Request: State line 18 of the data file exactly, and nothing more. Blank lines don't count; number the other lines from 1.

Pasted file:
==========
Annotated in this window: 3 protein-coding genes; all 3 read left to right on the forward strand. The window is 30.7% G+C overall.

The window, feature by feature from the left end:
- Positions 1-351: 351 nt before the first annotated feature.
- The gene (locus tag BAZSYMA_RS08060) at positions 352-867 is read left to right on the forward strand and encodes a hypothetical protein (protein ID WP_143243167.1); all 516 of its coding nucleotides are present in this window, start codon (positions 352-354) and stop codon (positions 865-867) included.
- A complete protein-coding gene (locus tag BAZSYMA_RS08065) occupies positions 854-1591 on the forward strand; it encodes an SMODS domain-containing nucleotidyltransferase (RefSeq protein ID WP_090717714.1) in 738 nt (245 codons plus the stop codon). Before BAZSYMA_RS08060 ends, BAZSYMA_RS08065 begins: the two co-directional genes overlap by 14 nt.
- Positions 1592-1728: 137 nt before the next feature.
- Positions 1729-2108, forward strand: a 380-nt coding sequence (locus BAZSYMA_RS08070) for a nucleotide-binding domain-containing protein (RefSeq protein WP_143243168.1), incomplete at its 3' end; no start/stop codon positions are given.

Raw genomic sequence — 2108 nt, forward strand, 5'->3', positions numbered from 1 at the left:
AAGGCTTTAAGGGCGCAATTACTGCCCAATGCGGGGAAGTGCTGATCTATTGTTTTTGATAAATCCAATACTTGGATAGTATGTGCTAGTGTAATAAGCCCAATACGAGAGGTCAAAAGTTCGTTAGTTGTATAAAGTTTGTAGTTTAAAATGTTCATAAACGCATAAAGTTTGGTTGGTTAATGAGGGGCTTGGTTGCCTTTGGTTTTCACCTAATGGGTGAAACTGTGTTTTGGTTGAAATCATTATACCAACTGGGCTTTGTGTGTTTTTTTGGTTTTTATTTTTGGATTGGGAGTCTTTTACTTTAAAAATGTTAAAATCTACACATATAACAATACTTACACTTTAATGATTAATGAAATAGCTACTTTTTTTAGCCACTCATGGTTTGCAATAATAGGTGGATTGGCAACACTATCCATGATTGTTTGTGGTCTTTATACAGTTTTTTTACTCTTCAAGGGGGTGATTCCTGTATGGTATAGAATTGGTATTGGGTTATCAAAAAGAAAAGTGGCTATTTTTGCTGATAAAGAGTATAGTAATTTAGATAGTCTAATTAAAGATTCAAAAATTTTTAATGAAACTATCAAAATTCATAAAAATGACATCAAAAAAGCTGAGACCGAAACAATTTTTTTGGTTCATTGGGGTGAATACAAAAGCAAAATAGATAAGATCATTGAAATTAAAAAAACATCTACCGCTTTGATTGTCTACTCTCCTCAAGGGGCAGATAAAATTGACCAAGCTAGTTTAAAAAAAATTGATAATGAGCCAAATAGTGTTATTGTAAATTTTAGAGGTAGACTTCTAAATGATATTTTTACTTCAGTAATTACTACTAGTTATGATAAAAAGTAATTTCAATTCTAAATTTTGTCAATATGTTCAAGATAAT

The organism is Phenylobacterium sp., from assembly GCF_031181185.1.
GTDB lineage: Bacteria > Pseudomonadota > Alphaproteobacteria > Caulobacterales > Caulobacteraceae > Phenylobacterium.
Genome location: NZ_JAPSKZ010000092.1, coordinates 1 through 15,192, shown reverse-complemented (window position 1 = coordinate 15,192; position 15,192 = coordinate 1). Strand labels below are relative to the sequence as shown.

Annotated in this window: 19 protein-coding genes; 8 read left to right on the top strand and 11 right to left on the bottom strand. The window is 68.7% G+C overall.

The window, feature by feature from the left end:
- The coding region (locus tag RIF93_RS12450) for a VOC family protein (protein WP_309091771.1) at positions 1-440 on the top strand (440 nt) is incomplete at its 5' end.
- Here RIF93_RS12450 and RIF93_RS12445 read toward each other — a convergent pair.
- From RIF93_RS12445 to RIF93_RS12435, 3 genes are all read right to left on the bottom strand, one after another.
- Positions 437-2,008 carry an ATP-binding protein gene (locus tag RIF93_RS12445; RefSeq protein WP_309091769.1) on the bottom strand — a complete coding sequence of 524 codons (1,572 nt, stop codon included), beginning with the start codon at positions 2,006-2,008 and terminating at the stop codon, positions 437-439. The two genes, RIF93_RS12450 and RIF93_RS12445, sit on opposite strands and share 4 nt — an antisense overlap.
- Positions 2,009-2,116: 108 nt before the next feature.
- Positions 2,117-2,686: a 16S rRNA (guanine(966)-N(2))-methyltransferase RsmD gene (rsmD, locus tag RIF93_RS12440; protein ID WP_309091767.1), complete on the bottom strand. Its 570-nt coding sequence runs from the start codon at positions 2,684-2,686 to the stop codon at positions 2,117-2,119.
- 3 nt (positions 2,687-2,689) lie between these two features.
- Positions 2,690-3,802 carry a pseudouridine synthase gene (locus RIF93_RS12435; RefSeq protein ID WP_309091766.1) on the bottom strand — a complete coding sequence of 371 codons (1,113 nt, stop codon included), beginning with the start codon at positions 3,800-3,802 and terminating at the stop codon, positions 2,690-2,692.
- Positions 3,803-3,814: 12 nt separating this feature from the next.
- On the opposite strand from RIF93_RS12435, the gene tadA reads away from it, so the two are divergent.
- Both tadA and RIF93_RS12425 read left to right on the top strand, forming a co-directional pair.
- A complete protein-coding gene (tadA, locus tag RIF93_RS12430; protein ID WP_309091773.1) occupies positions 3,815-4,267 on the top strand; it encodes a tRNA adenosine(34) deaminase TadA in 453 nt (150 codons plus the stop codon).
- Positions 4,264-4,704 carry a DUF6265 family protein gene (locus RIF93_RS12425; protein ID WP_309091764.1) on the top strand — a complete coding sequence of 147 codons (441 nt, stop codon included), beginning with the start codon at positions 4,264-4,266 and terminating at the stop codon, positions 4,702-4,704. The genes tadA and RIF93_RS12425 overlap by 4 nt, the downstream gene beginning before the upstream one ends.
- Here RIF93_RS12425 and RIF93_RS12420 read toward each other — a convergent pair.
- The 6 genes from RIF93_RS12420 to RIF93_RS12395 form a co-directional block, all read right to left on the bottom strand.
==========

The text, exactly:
- Positions 437-2,008 carry an ATP-binding protein gene (locus tag RIF93_RS12445; RefSeq protein WP_309091769.1) on the bottom strand — a complete coding sequence of 524 codons (1,572 nt, stop codon included), beginning with the start codon at positions 2,006-2,008 and terminating at the stop codon, positions 437-439. The two genes, RIF93_RS12450 and RIF93_RS12445, sit on opposite strands and share 4 nt — an antisense overlap.